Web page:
Sunday morning was incredible. There was such a good vibe in the worship services, and so many people told me that they felt it, too.
One of the coolest things happened during the sermon. I was preaching on God's mission, specifically as Jesus describes it in Luke 4:18-19. I had talked about the feeling of being sent by God to make the world a better place, and how when we are younger we feel like we can change the world but as we age we gradually lose that feeling. I was trying to say that the church needs to reclaim that idea, that we can make the world a better place, more like the way God wants it to be.
Well, I moved on to a more specific focus, talking about how the church is the body of Christ in the world today, sent on the same mission Jesus Christ was sent on. And how when we lose sight of that mission and start focusing on other things, we lose our connection to God and become just another social organization among many.
I then put it to the congregation like this. "If you wore a nametag that said 'I go to Campbell United Methodist Church' and someone came up to you this week and asked you, 'Why does Campbell United Methodist Church exist,' what would you say?" I then asked for people to call out their responses.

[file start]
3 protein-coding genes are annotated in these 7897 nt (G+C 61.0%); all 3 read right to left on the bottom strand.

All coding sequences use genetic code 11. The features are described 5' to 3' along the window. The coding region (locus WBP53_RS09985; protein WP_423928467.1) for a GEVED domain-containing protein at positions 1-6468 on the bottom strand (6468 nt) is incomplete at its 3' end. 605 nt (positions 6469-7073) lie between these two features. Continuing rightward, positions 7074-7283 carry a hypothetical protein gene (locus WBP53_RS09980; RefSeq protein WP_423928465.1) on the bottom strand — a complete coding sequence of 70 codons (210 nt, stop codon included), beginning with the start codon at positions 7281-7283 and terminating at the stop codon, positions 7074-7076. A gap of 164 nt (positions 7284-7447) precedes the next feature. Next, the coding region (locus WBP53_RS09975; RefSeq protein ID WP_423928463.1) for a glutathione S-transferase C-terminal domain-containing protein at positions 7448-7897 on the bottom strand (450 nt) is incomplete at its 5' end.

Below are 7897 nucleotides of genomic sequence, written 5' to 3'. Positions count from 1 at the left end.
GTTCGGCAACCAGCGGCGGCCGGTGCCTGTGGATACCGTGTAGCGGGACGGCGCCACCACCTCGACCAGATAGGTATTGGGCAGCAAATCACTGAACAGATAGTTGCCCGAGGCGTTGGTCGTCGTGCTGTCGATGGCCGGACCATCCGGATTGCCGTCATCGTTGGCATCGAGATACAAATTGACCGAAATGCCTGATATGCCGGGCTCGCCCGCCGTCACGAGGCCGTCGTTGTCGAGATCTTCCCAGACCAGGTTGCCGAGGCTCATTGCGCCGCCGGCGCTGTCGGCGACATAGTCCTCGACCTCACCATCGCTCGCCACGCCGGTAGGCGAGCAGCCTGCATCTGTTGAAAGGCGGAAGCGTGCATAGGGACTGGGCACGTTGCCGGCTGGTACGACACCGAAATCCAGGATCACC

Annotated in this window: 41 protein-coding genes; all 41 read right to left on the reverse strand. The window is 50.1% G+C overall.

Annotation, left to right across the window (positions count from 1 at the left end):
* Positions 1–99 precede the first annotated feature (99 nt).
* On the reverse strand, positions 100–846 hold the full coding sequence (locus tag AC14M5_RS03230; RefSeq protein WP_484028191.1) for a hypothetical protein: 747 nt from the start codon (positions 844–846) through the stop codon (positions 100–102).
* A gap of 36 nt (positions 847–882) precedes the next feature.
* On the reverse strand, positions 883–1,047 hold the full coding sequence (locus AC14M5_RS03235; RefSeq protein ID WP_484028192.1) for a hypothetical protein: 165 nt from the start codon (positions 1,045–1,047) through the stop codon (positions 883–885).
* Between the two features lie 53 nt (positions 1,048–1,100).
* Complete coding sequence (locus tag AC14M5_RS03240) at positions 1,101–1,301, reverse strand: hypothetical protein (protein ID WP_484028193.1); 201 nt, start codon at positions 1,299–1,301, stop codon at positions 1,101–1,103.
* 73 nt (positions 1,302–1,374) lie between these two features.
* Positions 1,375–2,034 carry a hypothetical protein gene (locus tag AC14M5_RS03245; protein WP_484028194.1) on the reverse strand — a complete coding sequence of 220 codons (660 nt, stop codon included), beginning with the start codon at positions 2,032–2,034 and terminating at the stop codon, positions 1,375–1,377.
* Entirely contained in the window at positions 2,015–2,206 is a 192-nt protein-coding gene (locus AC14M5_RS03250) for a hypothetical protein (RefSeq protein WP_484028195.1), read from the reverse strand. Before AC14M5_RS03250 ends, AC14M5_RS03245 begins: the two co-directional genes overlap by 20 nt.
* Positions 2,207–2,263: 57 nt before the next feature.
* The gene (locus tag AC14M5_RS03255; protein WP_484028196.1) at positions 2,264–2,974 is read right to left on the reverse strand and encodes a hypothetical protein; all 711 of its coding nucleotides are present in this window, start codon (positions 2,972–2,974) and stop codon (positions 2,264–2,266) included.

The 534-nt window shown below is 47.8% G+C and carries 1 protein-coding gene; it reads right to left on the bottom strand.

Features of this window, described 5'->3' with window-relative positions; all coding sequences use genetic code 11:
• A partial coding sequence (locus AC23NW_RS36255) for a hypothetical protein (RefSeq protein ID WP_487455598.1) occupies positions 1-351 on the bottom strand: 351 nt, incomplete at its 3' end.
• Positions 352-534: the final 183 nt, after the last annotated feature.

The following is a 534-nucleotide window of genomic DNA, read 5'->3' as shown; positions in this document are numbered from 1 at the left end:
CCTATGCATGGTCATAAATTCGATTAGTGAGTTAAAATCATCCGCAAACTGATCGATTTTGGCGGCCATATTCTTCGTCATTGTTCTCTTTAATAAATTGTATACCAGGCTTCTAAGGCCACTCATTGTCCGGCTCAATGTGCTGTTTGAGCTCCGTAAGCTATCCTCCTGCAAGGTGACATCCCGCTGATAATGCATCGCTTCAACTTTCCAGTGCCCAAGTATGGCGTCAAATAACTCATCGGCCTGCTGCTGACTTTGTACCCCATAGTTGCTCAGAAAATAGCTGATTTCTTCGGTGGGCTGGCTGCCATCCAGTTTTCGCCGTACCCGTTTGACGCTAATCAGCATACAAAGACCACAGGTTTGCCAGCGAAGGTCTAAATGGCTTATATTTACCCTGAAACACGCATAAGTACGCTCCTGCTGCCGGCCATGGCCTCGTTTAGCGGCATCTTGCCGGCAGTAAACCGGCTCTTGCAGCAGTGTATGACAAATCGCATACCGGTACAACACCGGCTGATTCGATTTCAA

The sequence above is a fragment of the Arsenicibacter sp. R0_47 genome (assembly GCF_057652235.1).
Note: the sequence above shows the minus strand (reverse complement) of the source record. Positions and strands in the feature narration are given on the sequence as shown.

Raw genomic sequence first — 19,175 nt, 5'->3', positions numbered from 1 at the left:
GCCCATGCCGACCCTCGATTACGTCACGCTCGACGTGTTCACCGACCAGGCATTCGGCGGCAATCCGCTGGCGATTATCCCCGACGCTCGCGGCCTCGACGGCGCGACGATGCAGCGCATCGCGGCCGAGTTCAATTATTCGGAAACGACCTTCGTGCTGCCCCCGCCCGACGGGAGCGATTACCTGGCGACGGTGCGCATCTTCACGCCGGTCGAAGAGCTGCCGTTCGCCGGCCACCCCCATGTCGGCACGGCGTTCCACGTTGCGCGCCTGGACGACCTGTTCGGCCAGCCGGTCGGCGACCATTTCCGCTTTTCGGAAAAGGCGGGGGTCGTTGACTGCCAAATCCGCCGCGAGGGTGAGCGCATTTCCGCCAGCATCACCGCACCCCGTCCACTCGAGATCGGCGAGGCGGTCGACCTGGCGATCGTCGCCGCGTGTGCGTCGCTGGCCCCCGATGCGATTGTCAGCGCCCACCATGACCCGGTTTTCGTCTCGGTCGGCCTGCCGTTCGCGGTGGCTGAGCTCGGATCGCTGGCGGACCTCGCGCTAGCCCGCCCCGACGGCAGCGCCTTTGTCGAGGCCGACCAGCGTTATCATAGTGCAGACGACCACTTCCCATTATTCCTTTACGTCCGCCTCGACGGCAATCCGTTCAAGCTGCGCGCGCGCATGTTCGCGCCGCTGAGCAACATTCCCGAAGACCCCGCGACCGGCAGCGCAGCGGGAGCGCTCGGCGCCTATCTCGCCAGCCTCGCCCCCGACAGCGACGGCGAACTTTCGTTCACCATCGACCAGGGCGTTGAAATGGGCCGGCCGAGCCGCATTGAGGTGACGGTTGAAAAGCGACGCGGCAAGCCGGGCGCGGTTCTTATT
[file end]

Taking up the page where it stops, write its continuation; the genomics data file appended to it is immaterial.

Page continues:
I clarified that the question wasn't "Why do YOU go to Campbell," but rather "Why does Campbell exist." The responses were slow to start off, but they began to come after a while. "To connect people together." "To share the love of God with others." "To offer Christ to people."
And then, in a quiet but confident ten-year-old voice from the middle of the room - "To change the world."
There it is. There's a mission statement for ya! Why does the church exist? To change the world. And who says it out loud better than anyone else? A ten-year-old.
The Holy Spirit was thick in the room at that moment. I had to repeat what he had said so that everyone could hear it. People craned their necks to try to see who it was, and whispers could be heard as the grown-ups asked one another who had brought the sermon to a halt with a burst of Holy Spirit-inspired truth. Because for a few moments there I literally could not go on. The sermon was irrelevant, insignificant fluff. Power had been spoken aloud, and I did not know how to procede.
So I didn't - for a while. I had to let the moment expand and wash over people. My mind, my heart, and my voice were all caught up in what had just happened.
What more needs to be said when a ten-year-old believes that his church exists to change the world?